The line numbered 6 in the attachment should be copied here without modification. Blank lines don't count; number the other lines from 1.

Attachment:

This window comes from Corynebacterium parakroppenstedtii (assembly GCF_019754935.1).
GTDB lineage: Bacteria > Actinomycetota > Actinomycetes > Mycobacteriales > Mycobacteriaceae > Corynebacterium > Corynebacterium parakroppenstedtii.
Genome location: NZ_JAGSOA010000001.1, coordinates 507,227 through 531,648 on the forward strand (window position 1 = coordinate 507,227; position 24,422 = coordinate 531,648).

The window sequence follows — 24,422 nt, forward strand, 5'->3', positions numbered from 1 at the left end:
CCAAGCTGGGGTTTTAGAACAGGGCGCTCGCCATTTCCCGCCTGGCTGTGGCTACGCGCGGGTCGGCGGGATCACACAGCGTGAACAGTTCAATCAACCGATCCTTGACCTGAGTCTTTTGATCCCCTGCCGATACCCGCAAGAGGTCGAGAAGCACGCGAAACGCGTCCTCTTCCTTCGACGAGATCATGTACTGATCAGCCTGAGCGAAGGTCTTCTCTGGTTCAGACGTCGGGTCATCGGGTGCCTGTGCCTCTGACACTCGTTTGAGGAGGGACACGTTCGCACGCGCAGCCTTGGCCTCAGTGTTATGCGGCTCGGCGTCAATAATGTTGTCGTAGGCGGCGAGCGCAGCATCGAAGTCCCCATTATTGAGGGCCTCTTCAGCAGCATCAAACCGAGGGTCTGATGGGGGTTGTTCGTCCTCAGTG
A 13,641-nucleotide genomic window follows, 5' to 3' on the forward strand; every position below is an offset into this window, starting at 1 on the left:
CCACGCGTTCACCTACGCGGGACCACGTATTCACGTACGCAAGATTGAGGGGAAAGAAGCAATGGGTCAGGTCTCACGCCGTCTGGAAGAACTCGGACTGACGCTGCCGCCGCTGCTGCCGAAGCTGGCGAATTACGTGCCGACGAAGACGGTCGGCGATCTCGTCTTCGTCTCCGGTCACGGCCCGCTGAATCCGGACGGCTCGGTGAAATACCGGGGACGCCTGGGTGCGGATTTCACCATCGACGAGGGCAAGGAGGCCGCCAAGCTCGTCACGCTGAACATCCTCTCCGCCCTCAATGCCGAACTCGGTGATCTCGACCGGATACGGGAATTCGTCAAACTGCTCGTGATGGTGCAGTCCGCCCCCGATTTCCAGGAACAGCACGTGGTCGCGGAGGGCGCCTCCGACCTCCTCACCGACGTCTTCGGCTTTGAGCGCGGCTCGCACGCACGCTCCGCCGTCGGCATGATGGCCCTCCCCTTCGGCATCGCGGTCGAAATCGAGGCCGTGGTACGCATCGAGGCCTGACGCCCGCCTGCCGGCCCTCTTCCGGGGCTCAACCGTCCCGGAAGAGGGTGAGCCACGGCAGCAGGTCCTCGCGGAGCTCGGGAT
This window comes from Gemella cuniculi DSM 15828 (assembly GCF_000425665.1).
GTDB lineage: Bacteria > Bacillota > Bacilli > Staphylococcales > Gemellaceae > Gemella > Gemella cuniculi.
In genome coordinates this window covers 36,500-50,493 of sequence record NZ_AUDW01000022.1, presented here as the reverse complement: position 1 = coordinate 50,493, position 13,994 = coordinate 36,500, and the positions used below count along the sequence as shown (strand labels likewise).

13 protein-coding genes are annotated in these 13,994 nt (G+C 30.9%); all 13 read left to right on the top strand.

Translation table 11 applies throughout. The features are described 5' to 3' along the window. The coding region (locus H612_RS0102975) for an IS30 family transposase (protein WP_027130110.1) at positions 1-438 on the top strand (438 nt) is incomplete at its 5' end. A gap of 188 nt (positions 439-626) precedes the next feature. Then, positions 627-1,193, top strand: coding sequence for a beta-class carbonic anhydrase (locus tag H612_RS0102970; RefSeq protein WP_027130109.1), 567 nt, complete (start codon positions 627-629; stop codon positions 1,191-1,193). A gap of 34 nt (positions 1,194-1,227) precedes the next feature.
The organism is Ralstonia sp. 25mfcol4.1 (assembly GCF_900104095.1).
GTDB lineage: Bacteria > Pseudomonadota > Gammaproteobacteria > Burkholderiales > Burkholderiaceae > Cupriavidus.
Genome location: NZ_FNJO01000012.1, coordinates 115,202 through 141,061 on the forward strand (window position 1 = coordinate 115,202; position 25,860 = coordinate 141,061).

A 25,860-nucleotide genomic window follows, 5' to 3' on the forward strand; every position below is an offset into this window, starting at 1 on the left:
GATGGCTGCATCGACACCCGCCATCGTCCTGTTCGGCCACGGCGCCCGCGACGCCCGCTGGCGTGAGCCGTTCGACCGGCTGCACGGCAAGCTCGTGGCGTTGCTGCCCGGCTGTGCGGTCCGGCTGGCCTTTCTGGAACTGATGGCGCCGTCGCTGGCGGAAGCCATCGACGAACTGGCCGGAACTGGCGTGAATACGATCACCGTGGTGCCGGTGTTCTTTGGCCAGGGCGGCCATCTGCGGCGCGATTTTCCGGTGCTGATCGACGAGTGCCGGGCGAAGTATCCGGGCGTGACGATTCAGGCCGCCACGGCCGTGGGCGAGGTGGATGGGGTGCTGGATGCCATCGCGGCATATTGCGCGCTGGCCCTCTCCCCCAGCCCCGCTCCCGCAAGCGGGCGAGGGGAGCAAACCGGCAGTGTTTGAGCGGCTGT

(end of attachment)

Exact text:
A 13,641-nucleotide genomic window follows, 5' to 3' on the forward strand; every position below is an offset into this window, starting at 1 on the left: